Here's a choice selection of highly retarded, highly moderated, and highly hilarious comments on slashdot:
We'd like some companies to stop using Free Software: the companies that can't comply with the license in both letter and spirit, and insist on engineering loopholes - be they in hardware (Tivo) or in law (Novell-Microsoft). Those companies work to de-motivate the developers of the software that they are using, who contributed their software on a share-and-share-alike basis and expect that to be respected. We would do better without them.
I think this is great. I'm sorry they built their work on the backs of other people who have always clearly stated their intentions with regards to the use of their software. The lack of this in GPLv2 is a HOLE. A HOLE which, of course, should be fixed.
If they disagree with the fundamental goal of the GPL, to free software so people CAN tinker with it, then they should have chosen a different set of software to build their product on.
This means that when TiVO decided to use GPL-licenced software, yet lock their hardware in a manner that denied the user some of these freedoms, they knew they were using a loophole, and thus acting in bad faith. They can try to play the victim all they want now that the loophole is being closed, but informed people will have no sympathy for them. They should have seen this coming from day 1.
Hmm, well, the whole purpose of the GPL is to discourage leeches and encourage co-operation. Nobody forced Tivo et al to mooch off GPL code. They are free to either re-invent it all, or to become honest players.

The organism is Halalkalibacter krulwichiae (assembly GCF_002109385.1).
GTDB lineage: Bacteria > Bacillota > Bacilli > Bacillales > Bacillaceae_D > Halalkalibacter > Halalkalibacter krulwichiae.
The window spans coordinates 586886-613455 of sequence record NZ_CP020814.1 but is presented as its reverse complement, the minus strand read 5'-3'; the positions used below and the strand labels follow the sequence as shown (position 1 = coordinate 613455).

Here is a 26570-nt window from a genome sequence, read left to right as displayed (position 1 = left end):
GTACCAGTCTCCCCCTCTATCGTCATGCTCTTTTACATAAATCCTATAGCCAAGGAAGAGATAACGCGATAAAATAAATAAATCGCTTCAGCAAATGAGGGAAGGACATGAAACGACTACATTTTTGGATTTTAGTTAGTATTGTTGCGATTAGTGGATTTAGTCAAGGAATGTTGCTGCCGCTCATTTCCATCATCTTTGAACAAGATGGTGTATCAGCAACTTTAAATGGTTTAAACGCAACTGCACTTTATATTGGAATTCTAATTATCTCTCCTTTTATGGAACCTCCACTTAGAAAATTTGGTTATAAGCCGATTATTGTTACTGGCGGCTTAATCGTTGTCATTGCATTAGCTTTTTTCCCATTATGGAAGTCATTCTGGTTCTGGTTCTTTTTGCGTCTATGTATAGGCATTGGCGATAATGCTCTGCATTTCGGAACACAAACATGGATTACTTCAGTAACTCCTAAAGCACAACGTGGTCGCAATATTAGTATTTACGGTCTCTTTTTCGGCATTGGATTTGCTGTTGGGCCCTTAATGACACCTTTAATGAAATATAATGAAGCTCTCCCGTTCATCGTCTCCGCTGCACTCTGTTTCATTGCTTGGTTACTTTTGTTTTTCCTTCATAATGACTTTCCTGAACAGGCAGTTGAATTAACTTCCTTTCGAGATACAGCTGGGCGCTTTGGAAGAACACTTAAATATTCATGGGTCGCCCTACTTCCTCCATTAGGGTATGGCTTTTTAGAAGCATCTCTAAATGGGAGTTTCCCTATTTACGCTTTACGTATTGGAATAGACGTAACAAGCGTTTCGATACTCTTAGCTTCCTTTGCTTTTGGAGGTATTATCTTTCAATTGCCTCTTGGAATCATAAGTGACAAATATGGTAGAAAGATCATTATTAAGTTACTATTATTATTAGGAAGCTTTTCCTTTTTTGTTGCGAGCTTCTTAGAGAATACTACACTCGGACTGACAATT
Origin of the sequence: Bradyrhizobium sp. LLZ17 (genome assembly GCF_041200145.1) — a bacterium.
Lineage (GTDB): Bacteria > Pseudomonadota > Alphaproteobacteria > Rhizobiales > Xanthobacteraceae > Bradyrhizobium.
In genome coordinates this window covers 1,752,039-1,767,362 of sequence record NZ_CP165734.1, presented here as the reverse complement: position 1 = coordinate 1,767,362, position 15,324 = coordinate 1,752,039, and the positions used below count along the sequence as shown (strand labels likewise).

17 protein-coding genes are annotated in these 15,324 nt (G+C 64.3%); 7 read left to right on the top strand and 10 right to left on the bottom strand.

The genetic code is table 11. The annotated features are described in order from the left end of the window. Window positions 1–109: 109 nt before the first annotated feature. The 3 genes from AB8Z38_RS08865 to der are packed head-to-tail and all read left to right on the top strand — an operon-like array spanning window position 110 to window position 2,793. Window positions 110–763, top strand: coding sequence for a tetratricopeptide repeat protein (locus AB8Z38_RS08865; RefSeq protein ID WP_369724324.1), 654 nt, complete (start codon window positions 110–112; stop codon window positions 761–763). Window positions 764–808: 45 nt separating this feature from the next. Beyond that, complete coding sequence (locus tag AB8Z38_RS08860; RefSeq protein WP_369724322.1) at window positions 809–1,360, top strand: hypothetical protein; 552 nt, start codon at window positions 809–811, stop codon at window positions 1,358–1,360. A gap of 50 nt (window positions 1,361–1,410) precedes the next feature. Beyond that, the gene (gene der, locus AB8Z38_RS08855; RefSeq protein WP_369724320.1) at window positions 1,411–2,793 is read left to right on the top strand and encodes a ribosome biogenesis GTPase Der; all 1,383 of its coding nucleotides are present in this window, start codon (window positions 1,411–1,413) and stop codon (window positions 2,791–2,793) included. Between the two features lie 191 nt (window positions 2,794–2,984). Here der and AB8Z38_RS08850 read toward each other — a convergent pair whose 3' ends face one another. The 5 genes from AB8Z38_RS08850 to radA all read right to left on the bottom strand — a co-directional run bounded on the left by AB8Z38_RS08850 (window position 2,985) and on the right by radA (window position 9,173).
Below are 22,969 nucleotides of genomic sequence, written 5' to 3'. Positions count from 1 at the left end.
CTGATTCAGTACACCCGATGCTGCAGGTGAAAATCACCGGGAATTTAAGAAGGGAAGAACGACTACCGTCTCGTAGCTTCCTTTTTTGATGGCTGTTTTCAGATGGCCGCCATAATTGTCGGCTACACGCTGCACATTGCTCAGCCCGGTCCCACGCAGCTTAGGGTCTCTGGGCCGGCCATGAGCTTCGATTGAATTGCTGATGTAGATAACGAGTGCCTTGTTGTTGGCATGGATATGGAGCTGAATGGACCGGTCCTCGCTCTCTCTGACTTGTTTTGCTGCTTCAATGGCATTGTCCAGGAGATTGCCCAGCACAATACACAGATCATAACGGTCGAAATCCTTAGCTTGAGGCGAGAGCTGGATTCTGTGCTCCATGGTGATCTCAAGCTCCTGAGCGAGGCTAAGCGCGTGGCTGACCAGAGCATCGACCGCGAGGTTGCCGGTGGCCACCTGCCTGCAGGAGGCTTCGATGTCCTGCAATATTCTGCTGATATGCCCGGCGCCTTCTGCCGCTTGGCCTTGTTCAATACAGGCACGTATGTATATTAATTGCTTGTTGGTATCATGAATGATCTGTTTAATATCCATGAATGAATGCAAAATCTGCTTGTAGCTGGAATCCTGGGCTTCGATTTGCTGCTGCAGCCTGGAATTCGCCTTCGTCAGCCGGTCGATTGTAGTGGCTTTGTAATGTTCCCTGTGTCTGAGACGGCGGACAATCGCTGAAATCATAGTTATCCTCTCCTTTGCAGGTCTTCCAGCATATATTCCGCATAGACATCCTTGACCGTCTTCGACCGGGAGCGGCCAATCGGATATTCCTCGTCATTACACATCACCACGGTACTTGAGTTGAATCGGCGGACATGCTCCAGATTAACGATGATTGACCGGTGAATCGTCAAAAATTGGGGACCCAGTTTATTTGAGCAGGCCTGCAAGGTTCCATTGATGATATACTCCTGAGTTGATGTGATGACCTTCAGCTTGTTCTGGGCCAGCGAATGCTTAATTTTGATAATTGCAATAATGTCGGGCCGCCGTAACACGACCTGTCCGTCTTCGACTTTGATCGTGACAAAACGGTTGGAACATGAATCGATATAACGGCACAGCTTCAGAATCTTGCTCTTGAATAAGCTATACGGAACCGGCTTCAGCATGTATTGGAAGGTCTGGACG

He who keeps taking our ball and goes home with it, has to play alone or bring the ball back...
They've gotten a free ride for a long time, and not contributed anything back, and now they might not get to use some of the free stuff that comes out in the future.
It must really suck to be them.
If they don't like it, then don't use.
If using freely obtained software (with the associated licenses) is hurting their business, then they should just start spending some money hiring developers and making their own fully proprietary software. You can't have your free beer and drink it too.
This one was moderated +4 "Insightful":
Too bad !
Tivo users suffer under their current GPLv2 abuse. Their rights are unjustly stolen from them, exploiting a circumstance hard to imagine in 1991 when the GPLv2 was published. Tivo knows this full well. Now is time to clean up their act (before GPLv3 would be best) or else they await a just upcommance.
Seems to me that (just like Tivo's) your dislike for the GPL comes only because you don't really want give back where you take.
Dear God. How stupid can people be?
Oh this is hilarious:
Change is unlikely to cease once GPLv3 is released. If new threats to users' freedom develop, we will have to develop GPL version 4. It is important to make sure that programs will have no trouble upgrading to GPLv4 when the time comes.
One way to do this is to release a program under "GPL version 3 or any later version".
-Richard "What the fuck is a razor" Stallman
Right. So you're trying to get your legions of drones to license their software under a license that doesn't even exist yet?!! Only a complete moron would think this is a good idea.